Film Mode President: DVD's Decline had Significant Impact on Indies
The significant decline in DVD's popularity has impacted the entire movie industry, but it's had an especially huge effect on the indie film space, according to Clay Epstein, president of indie film sales agency Film Mode Entertainment.
Speaking at the Hollywood IT Society's (HITS) recent "Holly-wired: Where IT and Entertainment Meet" event in Los Angeles, he pointed out how much the indie film sector had been relying on home video.
Many independent films are released theatrically and are not just straight-to-video movies, of course. If you looked at the financing business model involved, probably nine of 10 films released theatrically were financed independently but released through a Hollywood studio, said Epstein. However, 99% of independent films have relied on DVD as a major part of their business model, he said. "That's where the bulk of the money has been," he said.
That has "faded away" and home entertainment has largely shifted toward digital distribution, including SVOD and VOD, he said, adding: "The revenue models are shifting. They're changing. The margins have shifted. The amount of films needed has changed."
In the past, distributors would come to him and say they were looking for 50 movies a year to release on DVD and fill store shelves with because there was such a "big pipeline," he said. Now, however, distributors are saying they need only six titles a year, and "they've got to be big" because they argue that it makes more sense for distributors to spend more money on fewer films than a small amount of money on a large number of films, he said.
That "makes it tougher for small, independent companies because there aren't six big films for me to get a year," he said. Lionsgate may have a few and companies can also go to filmmaker Martin Scorsese and say they'll finance his $100 million film, but "there's only one or two companies that can do that," he said.
All of those companies that can afford such large amounts of money "exist under a different type of financing model" than his company -- one that's made up largely of "silly cash" coming from different parts of the world, he said, adding that's "not a sustainable model." Almost all of the films that he's dealt with "do not recoup their money, which in the studio world would be crazy," he said, pointing out that a Hollywood studio pretty much knows how much it will make on the typical film when it signs off on the budget.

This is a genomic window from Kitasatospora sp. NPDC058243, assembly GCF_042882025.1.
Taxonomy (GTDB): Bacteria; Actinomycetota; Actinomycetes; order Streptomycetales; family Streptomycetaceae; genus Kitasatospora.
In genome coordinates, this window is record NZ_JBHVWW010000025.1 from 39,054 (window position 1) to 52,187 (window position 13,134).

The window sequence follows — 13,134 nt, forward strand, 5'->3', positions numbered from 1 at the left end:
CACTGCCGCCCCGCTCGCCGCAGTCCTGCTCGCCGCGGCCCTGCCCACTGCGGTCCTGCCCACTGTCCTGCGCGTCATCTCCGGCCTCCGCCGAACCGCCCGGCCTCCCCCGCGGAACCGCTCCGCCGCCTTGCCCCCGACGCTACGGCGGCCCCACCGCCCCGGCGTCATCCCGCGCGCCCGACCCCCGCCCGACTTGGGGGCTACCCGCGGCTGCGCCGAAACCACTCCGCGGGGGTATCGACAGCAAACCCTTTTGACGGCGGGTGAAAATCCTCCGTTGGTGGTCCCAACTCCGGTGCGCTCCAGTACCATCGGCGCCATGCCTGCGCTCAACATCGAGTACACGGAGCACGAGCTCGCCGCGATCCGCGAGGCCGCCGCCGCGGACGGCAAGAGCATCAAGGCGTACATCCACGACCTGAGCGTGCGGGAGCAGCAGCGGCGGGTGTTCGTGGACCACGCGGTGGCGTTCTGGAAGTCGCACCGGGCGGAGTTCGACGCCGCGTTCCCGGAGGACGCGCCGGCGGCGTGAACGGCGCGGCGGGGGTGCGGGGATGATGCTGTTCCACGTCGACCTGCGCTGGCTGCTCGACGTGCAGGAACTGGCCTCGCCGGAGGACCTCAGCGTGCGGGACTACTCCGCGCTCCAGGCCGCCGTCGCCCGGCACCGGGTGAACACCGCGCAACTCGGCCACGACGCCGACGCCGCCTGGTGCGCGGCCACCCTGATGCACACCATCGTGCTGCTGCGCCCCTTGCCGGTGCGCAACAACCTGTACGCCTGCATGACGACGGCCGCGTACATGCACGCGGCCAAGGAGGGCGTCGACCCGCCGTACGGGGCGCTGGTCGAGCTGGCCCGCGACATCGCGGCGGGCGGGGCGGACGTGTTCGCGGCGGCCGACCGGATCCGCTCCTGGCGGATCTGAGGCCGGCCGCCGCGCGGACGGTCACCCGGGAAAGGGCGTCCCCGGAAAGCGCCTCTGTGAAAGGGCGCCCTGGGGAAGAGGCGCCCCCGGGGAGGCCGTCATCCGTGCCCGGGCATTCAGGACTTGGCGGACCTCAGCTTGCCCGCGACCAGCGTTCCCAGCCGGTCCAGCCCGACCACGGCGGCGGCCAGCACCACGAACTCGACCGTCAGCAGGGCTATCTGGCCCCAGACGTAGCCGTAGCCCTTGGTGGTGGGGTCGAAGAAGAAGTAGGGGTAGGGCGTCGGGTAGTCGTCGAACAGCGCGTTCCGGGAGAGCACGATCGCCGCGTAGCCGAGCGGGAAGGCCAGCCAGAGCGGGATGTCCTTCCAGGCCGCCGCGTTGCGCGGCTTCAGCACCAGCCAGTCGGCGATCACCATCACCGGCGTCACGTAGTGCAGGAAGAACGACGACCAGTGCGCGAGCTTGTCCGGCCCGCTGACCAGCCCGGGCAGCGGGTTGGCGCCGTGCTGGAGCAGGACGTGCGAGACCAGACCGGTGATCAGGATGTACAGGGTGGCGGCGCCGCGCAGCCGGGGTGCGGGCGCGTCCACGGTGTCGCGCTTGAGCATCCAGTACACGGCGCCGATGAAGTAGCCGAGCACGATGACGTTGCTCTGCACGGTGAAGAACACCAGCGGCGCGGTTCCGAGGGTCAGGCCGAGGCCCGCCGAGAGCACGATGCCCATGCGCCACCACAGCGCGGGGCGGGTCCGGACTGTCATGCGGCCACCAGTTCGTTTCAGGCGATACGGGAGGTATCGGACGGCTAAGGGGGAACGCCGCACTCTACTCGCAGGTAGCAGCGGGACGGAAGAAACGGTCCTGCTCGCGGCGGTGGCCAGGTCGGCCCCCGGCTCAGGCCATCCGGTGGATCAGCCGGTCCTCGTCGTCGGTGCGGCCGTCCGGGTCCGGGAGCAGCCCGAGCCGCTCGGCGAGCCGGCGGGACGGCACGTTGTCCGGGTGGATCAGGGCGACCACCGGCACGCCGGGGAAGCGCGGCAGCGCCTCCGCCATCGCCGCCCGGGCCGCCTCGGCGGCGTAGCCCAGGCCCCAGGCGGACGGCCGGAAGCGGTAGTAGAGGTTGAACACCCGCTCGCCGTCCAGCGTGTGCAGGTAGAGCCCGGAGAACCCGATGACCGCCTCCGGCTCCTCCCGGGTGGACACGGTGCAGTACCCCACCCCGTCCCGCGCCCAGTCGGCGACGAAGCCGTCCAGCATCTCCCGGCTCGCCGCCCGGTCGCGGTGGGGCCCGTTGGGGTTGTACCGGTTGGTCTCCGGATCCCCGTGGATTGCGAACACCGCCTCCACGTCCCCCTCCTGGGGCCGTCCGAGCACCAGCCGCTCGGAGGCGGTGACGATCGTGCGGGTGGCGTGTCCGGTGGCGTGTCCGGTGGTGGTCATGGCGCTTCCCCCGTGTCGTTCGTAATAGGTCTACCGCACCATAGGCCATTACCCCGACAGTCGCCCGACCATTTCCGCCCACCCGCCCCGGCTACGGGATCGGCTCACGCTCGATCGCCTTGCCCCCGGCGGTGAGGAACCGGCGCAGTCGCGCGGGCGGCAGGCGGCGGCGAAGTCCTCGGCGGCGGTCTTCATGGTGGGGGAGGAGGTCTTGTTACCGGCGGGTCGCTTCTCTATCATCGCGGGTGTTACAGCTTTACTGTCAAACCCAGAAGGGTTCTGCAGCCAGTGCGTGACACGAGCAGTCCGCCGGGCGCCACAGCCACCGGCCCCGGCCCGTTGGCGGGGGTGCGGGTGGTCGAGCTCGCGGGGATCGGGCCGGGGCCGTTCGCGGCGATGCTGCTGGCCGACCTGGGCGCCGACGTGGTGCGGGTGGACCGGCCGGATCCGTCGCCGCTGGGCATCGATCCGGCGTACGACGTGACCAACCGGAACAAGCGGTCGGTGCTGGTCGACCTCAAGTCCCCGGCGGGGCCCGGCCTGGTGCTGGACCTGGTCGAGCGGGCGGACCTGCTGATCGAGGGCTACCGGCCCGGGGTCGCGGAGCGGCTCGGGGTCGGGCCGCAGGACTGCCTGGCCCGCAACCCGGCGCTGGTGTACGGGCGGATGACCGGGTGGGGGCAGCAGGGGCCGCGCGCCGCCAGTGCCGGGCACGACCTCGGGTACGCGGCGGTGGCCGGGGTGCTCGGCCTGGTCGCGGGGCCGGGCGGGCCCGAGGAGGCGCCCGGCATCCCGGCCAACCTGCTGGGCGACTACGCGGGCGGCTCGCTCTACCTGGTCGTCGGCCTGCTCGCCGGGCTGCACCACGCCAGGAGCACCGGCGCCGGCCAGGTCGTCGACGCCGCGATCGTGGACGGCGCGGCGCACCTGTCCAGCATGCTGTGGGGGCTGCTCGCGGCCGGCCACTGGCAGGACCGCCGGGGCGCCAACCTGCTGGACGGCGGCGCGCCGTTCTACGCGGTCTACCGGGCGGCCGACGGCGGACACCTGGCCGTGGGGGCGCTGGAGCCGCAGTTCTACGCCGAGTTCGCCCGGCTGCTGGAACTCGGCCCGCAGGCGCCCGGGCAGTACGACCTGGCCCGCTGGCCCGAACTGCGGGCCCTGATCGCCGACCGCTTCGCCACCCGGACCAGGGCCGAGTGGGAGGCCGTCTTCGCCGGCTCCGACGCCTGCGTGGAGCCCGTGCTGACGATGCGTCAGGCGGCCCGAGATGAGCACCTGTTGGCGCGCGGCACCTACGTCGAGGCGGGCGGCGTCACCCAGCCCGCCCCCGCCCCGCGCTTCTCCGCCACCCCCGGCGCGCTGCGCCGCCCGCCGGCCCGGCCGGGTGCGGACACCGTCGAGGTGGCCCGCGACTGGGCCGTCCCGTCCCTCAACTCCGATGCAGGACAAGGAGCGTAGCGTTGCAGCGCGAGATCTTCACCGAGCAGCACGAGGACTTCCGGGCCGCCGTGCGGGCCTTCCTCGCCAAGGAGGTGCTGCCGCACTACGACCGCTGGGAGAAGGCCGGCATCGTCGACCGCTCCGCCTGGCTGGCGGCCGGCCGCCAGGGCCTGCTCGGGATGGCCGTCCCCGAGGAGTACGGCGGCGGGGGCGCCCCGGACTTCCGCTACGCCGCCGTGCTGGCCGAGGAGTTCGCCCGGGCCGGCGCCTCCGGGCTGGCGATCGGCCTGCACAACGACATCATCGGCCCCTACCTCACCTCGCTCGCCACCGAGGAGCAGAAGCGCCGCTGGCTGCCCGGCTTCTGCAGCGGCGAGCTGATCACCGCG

The typical indie film, meanwhile, may cost $1.5 million to make and he'll sell it for $600,000 globally, he said, calling that a "broken" business model in which he and a few other people, including the director and producer, may make a profit, but at least some investors are inevitably going to lose money.
Many of the producers that he works with are independently wealthy: "You almost have to be in a sense because you have to get yourselves to all the events and markets," and then spend time developing a film that may take 1-3 years to complete, he said.
That inspired Jason Kassin, CEO of enterprise rights management company FilmTrack, to quote an old Hollywood joke: "How do you become a millionaire in Hollywood? Start out a billionaire."
Kassin also told the conference that the indie film sector has served as a "bellwether" for the film industry in general when it comes to VOD and other trends.
On the subject of emerging markets for the film industry, Epstein pointed to Vietnam. "You can make more money in Vietnam on a film than in the U.K. on some movies, which is crazy to think," he said, stressing that he was referring specifically to indie films.
Epstein created Film Mode to take advantage of all the major changes that have taken place in the indie space, including those involving new technologies, he said. "One of the advantages a small startup company has is they're nimble," he said, adding he can "make decisions fast," unlike large studios. "I can see potential opportunities and do something quite swiftly to go try and take advantage of that, to explore the possibilities. And if I'm working for someone else, I only have a limited amount of opportunity and freedom to do that. No matter how senior an executive I become, I'm always following someone else's vision that may not be in line with mine," he said.
Epstein also pointed out that software he uses to make his job easier include Podio project management software to track incoming submissions including scripts and FilmTrack to enter all of the complex parts of a contract he has signed for a film, including what rights he has to sell the film, in what territories, and for how long, he added.